Actor Christopher Lee ensured LOTR “back-stabbings” were accurately represented

christopher lee sas

And just how did Christopher Lee know that a man does not scream when he is stabbed in the back you might ask? Because he was an SAS Operator in WWII, seeing action in Africa and Sicily.

From Vintage News:

Christopher Lee was arguably one of the most memorable actors of the late 20th century and early 21st-century cinema. His career, which began in 1947 and ended with his death in 2015, included 259 film and TV credits. He was most often cast by directors who needed an actor who could flawlessly portray a cunning and mysterious villain: he portrayed Dracula many times, he appeared as the ruthless Francisco Scaramanga in the Bond film The Man with the Golden Gun and the eerie Lord Summerisle in The Wicker Man. Also, fans of the Star Wars franchise remember him as the Sith Lord Count Dooku, and Tolkien lovers praise his portrayal of the evil wizard Saruman in The Lord of the Rings and The Hobbit trilogies.

At one point during the filming of The Lord of the Rings: The Two Towers, the second installment of the acclaimed trilogy, the crew filmed the scene in which Saruman gets stabbed in the back by Grima Wormtongue. Although the scene didn’t end up in the theatrical release, it can be seen in the extended edition of the trilogy. During the filming of the scene, Jackson wanted Lee to scream after being stabbed in the back. However, Lee refused to scream; he told the director that he witnessed many men getting stabbed in the back and none of them ever screamed. According to the late actor, they merely sighed as air escaped their lungs. Peter Jackson listened to his feedback, and the scene was filmed without any screaming.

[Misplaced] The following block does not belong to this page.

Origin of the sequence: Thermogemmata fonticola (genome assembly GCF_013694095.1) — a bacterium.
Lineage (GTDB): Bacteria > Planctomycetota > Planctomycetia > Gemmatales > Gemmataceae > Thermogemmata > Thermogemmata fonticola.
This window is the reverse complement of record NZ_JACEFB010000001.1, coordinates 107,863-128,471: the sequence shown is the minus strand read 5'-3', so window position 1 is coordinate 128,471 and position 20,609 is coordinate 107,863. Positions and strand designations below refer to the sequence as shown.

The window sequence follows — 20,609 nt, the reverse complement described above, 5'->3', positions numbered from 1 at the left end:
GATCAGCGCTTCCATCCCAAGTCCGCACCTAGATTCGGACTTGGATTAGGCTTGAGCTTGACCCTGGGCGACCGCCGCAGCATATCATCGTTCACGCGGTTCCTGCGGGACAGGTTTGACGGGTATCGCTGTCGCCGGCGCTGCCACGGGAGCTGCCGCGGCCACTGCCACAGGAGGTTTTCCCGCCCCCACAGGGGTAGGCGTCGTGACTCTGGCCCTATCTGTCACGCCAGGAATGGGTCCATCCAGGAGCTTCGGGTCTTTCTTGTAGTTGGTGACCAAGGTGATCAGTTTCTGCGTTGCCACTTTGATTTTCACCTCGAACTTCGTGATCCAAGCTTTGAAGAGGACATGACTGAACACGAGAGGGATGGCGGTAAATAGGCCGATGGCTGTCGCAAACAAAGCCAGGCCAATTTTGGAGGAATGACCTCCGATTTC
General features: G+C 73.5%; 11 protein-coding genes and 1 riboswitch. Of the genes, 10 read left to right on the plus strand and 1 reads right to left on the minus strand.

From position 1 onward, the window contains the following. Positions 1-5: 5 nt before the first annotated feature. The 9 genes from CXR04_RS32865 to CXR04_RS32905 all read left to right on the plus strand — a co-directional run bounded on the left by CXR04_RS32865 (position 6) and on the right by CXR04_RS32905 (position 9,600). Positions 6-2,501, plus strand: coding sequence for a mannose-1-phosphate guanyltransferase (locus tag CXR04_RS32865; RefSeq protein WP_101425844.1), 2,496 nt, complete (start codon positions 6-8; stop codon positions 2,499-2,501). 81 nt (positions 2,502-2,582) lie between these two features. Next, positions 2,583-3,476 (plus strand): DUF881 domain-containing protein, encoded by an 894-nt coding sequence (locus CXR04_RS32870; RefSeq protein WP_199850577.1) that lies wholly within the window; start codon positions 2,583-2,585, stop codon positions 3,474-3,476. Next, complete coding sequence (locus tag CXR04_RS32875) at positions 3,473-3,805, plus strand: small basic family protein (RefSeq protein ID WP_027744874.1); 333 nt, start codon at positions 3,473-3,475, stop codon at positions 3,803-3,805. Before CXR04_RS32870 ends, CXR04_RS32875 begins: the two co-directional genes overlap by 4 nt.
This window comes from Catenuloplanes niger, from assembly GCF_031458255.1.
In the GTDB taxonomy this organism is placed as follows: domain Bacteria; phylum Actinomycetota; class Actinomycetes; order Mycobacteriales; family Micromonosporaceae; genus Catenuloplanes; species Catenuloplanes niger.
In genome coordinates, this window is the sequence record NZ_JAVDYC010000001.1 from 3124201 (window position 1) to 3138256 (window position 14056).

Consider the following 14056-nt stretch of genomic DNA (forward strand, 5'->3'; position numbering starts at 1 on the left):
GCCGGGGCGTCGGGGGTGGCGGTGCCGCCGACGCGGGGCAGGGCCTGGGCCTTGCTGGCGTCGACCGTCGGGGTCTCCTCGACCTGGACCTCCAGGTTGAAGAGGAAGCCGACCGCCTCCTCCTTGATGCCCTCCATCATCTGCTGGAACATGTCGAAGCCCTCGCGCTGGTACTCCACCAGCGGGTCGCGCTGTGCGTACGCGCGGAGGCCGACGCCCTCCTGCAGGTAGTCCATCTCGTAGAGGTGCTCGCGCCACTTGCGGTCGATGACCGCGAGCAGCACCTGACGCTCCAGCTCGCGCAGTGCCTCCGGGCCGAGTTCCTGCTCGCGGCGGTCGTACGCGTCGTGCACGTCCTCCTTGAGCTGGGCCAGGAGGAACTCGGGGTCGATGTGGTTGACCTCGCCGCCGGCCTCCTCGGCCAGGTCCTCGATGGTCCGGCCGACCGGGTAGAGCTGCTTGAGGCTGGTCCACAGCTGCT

Who knew that the quintessential “Bad-Guy” was really a bona-fide Baddass?

(image via Wikimedia)


  1. From what is relayed here that seems to indicate a “back stabbing” would hit a lung,….but what about a back stab to the liver or kidney, or any other lethal area of the torso not including a lung? Are stabbings to those non-lung areas also “silent”?

    ….seems to me the pain of a kidney or liver stabbing would generate a vocal response, since those organ strikes are not immediate death causing. Fairly quick to be sure,…but not instantaneous.

    Also, why would a strike to a lung not cause a scream,……when since it’s not mentioned a lung stabbing from the front could? Makes no sense,……..

    Joe T
    Ti Rod Tactical

    1. You make some good points, though in fairness they are the biggest target. If you get the heart, sudden heart seizure causes gasps in my experience as an EMT. I don’t know if Spinal severance would knock out the vocal cords or prevent noise.

      I like this way 🙂

    2. If you stab someone in the kidney it’s painful enough they just gasp and faint, and bleed out in seconds.

  2. John F. MacMichael says:

    Another interesting factoid: Christopher Lee was the only actor in the LOTR movies who had actually met J.R.R. Tolkien. Lee read the books when they were first published in the 1950s and was a major fan. Ironically, the role he really wanted to play in the movies that of Gandalf but Peter Jackson thought he was too old for it.

  3. Art says:

    Lee may have been Ian Fleming’s inspiration for the James Bond character. They were distant cousins and Lee was Fleming’s first choice to portray Bond on screen.

    1. Omg I would have loved his interpretation of the character.

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Actor Christopher Lee ensured LOTR “back-stabbings” were accurately represented

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